Inside the internet's China syndrome

Summary:On 8 April this year for 18 minutes, 15 per cent of global internet traffic was routed through China, according to news this week. This included sensitive US government and military traffic as well as corporate data, supposedly creating an enormous security risk. Really?

On 8 April this year for 18 minutes, 15 per cent of global internet traffic was routed through China, according to news this week. This included sensitive US government and military traffic as well as corporate data, supposedly creating an enormous security risk. Really?

China denies there was a hijack.

But deliberate or not, something unusual did happen on 8 April this year. Internet traffic that normally wouldn't have passed through China did. However, it wasn't 15 per cent of global traffic, but traffic from 15 per cent of routes. According to one estimate by Arbor Networks, it was perhaps 0.015 per cent of traffic — a stream of somewhere between one and three gigabits per second. And as you might have guessed, some of the media scaremongering was rubbish.

On Patch Monday this week, we explain what really happened. Why did the traffic go to China? Could it happen again? What are the real risks? Was there really a threat to national security? What should you do to protect your private and business data?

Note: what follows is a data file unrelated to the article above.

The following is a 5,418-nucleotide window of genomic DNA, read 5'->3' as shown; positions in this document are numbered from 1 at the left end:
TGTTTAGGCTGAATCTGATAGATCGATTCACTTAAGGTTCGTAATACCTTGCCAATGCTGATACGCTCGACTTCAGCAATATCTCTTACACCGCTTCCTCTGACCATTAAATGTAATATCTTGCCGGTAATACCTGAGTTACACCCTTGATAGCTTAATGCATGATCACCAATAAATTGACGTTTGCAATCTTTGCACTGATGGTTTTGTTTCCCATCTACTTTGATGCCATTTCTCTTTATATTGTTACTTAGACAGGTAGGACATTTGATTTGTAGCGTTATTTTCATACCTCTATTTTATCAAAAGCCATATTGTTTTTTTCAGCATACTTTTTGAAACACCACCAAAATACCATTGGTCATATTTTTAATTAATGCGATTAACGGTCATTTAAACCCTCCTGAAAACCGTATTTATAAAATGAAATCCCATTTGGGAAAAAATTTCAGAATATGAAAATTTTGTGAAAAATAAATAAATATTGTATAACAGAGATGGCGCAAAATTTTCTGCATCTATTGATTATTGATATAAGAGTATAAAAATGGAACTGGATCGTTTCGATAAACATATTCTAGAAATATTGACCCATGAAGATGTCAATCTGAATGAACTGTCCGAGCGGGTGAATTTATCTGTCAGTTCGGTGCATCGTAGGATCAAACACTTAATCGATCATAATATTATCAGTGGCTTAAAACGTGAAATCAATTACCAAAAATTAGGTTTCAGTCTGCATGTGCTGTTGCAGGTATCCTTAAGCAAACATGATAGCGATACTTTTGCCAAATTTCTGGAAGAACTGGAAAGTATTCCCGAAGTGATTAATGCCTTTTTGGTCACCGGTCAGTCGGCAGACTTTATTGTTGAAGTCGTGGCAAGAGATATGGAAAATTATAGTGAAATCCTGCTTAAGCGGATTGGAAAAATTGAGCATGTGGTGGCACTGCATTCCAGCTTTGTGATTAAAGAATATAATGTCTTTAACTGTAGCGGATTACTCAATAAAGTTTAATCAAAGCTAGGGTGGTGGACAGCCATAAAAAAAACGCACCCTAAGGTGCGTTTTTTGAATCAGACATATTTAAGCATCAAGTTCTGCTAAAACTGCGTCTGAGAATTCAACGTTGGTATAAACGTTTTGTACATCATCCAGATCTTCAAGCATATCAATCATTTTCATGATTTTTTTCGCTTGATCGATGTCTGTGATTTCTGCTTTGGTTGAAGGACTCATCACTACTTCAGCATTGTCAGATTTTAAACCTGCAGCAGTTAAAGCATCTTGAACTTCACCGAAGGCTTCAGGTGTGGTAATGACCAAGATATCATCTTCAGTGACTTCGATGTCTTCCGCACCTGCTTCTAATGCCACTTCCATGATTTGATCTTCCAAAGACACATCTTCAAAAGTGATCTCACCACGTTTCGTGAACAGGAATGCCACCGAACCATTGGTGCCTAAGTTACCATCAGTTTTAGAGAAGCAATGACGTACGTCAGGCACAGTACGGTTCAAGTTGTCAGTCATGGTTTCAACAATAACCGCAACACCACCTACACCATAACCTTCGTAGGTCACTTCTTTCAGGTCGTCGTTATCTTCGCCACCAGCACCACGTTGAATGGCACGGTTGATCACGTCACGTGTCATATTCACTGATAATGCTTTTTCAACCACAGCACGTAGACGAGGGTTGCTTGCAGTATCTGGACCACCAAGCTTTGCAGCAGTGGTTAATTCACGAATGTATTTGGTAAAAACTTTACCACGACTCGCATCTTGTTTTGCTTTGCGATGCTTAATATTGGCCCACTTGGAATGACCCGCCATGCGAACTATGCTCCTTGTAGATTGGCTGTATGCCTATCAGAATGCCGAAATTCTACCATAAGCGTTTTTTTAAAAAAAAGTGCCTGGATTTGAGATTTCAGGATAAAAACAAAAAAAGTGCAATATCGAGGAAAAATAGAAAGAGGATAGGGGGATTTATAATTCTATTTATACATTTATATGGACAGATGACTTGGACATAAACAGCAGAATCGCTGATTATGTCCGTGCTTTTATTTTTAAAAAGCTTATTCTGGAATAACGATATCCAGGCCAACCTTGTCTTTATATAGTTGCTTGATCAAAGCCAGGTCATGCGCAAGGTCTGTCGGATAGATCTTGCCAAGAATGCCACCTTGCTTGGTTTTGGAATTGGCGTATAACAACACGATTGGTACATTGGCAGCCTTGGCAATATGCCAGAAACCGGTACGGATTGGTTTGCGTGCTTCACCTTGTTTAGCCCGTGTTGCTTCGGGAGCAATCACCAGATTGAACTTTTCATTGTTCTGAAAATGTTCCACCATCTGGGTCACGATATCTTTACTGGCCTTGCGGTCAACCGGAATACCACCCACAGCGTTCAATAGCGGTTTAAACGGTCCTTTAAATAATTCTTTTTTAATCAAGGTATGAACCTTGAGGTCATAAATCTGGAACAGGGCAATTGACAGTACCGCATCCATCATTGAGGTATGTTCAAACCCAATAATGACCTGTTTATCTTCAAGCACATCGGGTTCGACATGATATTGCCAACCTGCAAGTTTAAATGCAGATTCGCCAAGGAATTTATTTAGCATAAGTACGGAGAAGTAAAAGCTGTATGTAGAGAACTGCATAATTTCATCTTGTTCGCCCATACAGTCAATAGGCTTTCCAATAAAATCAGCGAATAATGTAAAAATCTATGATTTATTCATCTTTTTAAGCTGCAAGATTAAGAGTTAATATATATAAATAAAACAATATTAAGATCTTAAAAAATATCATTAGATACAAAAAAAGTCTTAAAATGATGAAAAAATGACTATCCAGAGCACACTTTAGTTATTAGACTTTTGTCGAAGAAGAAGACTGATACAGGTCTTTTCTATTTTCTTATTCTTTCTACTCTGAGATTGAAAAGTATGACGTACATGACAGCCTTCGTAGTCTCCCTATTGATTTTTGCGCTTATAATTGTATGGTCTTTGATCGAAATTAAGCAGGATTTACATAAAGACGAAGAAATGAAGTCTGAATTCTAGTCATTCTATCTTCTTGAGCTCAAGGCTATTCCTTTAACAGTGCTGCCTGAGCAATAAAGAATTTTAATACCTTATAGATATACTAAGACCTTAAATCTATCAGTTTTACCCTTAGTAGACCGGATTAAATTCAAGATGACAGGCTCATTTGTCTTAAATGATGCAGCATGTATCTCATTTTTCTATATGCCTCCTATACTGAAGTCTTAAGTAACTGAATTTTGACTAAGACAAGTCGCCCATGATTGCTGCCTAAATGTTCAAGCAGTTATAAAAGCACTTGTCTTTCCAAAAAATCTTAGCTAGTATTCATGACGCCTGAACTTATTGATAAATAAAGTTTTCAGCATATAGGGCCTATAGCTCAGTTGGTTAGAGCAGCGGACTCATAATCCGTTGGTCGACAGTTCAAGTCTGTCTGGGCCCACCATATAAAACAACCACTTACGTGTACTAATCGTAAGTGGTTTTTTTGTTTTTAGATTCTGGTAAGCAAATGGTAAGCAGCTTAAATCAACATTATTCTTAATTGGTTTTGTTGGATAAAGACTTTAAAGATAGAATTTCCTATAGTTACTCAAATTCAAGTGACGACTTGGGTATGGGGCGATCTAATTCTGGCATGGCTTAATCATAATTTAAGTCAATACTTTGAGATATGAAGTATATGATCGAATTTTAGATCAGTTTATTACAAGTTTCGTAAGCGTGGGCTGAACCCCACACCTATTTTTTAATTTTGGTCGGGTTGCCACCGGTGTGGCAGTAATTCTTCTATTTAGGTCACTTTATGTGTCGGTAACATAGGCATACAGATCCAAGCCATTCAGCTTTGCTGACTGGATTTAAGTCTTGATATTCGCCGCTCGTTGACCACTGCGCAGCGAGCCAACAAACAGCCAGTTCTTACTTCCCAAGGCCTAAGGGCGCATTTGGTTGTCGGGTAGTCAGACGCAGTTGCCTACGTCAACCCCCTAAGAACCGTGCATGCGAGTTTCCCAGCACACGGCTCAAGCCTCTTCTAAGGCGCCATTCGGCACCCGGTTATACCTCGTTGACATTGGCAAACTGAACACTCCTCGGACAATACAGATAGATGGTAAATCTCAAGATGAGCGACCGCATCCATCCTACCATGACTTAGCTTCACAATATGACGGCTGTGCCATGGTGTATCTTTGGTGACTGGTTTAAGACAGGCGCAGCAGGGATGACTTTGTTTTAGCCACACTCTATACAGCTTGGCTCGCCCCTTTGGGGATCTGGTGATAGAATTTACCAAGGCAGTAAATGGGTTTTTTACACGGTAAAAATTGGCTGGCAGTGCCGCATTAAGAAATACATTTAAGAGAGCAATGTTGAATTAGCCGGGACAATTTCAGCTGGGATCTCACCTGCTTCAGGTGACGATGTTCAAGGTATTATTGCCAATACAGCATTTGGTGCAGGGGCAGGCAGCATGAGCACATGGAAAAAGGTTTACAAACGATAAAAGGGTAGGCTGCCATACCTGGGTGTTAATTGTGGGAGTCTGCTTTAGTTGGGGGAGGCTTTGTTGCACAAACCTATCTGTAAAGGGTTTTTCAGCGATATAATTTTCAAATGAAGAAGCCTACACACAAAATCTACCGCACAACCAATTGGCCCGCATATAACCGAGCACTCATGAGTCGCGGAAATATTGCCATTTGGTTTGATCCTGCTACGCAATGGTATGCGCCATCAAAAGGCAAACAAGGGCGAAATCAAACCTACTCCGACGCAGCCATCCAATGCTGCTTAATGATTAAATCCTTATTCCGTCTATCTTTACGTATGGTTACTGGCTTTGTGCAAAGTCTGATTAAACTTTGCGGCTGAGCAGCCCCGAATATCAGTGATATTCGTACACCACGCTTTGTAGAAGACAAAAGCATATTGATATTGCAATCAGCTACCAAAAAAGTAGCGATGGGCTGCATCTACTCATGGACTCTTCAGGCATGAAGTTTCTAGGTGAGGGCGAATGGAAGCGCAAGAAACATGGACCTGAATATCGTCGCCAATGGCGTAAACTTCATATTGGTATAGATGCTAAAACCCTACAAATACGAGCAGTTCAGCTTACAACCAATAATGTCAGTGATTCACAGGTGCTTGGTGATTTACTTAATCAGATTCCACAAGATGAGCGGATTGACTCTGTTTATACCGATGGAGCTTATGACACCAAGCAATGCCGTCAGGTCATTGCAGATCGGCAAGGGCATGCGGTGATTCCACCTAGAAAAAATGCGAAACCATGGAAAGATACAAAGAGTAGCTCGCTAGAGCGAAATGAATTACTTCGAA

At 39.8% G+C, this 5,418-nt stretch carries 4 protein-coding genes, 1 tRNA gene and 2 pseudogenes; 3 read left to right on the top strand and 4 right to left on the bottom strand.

Our guest is information security specialist Crispin Harris. He's currently with one of Australia's major resources companies, but has worked in a variety of high-security environments.

As usual, Patch Monday also includes Stilgherrian's random look at the week's IT news.

To leave an audio comment for Patch Monday, Skype to stilgherrian, or phone Sydney 02 8011 3733.

Running time: 24 minutes, 24 seconds.

Topics: Government, Broadband, Browser, China, Enterprise 2.0, Government : AU, Security

About

Stilgherrian is a freelance journalist, commentator and podcaster interested in big-picture internet issues, especially security, cybercrime and hoovering up bulldust. He studied computing science and linguistics before a wide-ranging media career and a stint at running an IT business. He can write iptables firewall rules, set a rabbit tr... Full Bio

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